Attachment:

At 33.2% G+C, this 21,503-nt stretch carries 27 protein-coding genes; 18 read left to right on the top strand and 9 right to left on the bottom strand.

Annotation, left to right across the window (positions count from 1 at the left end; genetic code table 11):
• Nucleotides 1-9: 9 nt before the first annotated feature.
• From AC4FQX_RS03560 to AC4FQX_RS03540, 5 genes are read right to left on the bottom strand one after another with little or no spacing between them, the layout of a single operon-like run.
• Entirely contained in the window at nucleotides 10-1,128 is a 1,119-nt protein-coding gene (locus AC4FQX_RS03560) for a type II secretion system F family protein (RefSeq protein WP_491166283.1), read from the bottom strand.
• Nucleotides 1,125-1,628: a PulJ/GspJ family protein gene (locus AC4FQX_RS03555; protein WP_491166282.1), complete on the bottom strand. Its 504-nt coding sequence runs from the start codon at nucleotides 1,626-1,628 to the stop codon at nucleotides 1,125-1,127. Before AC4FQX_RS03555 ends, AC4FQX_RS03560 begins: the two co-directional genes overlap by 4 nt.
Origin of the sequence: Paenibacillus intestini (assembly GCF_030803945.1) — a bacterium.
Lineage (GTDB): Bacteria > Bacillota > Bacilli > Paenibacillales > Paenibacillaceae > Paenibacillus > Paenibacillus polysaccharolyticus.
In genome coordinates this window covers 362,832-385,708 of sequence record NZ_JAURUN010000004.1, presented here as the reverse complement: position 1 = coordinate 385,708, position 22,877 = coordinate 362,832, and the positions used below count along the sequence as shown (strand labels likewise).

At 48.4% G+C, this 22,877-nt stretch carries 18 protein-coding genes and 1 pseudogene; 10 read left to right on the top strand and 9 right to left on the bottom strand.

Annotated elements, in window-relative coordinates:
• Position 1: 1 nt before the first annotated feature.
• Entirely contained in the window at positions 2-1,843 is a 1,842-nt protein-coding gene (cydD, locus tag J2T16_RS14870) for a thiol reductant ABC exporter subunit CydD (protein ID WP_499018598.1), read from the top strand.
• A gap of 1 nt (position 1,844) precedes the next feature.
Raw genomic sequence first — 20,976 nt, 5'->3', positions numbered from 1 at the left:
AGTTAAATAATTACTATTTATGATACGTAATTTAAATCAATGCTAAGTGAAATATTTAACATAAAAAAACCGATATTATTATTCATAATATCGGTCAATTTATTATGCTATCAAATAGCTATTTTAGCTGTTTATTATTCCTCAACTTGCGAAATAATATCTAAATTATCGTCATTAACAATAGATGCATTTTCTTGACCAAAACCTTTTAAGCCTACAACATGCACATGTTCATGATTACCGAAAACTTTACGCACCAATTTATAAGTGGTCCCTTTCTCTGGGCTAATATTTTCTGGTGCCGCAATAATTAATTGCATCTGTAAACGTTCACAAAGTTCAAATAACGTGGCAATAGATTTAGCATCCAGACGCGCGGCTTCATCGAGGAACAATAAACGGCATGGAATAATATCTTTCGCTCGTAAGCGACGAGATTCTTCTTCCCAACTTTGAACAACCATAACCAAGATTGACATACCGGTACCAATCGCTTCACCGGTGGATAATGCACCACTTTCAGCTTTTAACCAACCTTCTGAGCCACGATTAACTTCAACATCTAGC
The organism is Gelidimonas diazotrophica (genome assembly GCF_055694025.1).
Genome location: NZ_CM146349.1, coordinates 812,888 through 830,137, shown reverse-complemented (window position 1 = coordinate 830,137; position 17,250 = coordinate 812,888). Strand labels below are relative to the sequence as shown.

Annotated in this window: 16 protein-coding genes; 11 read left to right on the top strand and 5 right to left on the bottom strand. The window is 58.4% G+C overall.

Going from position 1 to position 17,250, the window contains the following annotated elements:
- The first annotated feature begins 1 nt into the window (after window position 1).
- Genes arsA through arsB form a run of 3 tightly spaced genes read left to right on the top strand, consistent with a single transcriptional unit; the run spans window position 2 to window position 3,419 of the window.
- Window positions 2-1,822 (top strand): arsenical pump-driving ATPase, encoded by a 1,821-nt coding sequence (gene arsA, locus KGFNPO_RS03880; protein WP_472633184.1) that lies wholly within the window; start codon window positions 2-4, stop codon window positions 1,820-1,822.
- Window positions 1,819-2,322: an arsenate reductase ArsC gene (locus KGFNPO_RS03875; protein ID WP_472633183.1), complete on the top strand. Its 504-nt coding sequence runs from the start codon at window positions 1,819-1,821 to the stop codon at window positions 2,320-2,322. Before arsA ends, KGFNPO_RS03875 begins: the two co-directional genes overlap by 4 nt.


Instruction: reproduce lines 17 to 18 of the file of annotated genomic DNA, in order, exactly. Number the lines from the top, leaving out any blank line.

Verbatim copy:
The organism is Gelidimonas diazotrophica (genome assembly GCF_055694025.1).
Genome location: NZ_CM146349.1, coordinates 812,888 through 830,137, shown reverse-complemented (window position 1 = coordinate 830,137; position 17,250 = coordinate 812,888). Strand labels below are relative to the sequence as shown.